The royal descendants of Victoria (Queen of the United Kingdom) and of Christian IX (King of Denmark) currently occupy the thrones of Belgium, Denmark, Luxembourg, Norway, Spain, Sweden and the United Kingdom.
At the outbreak of the First World War their grandchildren occupied the thrones of Denmark, Greece, Norway, Germany, Romania, Russia, Spain and the United Kingdom.
For this, Queen Victoria was nicknamed "the grandmother of Europe" while King Christian IX was nicknamed "Father-in-law of Europe".
Of the remaining kingdoms of Europe today, only Willem-Alexander of the Netherlands descends neither from Queen Victoria nor King Christian IX.
Queen Victoria arranged the marriage of her eldest son and heir-apparent, the future Edward VII, to Alexandra of Denmark, the eldest daughter of King Christian IX, which took place on 10 March 1863.
Among their six children were George V (who was also Emperor of India throughout his reign) and his sister Maud of Wales (who would later marry their cousin King Haakon VII of Norway, another grandchild of Christian IX, on 22 July 1896).
However, these two marriages were not the only unions amongst and between descendants of Victoria and Christian IX.
The second son of Christian IX, Prince William, became King of Greece as George I shortly after his sister Alexandra's marriage due to this new connection with the British Royal Family.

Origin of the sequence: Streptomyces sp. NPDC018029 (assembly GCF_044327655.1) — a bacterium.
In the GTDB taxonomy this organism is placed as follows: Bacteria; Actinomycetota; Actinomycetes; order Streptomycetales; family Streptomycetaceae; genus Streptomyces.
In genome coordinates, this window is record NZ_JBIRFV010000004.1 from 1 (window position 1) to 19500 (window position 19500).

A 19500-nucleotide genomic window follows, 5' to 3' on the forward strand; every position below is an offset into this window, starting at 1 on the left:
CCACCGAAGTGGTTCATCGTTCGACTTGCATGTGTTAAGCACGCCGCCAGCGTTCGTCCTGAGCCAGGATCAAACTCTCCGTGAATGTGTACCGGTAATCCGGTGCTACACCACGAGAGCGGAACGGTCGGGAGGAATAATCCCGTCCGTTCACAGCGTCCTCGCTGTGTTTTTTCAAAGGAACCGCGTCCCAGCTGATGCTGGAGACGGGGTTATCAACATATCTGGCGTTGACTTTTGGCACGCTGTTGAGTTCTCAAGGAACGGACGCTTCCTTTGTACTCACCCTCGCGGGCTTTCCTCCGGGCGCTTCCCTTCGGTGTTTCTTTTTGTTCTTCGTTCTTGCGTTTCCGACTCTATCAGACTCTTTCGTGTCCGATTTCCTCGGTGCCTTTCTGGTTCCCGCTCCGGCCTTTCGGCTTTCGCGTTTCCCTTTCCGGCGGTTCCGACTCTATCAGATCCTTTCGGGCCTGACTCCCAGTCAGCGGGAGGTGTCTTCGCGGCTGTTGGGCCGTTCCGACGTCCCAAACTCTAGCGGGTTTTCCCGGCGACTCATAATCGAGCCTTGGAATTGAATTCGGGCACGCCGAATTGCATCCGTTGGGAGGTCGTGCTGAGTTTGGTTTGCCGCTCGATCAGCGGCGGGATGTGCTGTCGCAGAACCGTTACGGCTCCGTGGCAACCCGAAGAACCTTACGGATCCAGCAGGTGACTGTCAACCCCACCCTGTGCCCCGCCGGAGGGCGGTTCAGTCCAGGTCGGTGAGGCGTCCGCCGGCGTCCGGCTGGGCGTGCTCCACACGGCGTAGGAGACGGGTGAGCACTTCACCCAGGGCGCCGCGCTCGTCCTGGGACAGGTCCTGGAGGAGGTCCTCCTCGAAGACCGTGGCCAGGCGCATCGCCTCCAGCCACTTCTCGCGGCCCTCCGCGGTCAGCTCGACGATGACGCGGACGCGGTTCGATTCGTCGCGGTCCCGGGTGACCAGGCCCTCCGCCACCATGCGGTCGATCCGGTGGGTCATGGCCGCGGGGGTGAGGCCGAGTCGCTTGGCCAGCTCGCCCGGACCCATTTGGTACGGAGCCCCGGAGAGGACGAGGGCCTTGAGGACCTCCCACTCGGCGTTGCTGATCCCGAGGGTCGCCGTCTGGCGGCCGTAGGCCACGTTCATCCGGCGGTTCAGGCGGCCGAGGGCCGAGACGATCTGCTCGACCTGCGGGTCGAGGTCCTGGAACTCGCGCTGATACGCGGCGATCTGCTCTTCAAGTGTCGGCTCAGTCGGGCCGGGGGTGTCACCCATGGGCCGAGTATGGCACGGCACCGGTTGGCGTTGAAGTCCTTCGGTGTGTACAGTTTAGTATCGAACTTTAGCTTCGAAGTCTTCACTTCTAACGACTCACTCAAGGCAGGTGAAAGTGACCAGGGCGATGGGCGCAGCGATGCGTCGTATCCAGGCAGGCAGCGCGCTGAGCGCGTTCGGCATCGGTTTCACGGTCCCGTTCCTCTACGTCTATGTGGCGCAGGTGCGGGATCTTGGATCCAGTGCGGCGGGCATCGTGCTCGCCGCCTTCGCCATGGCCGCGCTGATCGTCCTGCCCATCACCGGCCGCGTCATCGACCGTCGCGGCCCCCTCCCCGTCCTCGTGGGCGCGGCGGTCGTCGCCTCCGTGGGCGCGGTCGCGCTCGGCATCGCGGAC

On 27 October 1889 his son, later Constantine I of Greece, married Sophia of Prussia, a granddaughter of Victoria, forging another union between descendants of the British queen and the Danish king.
In 1865, Christian IX's second daughter, Princess Dagmar, became engaged to Tsarevich Nicholas of Russia, son and heir of Tsar Alexander II.
Following the untimely death of her fiancé, Dagmar married Nicholas's younger brother, the Tsarevich Alexander in 1866, taking the Russian name Maria Feodorovna. Her son, Nicholas II of Russia, married Alix of Hesse and by Rhine, yet another granddaughter of Queen Victoria, on 26 November 1894, and she became empress-consort as Alexandra Feodorovna.
Other grandchildren became monarchs in their own right or consorts.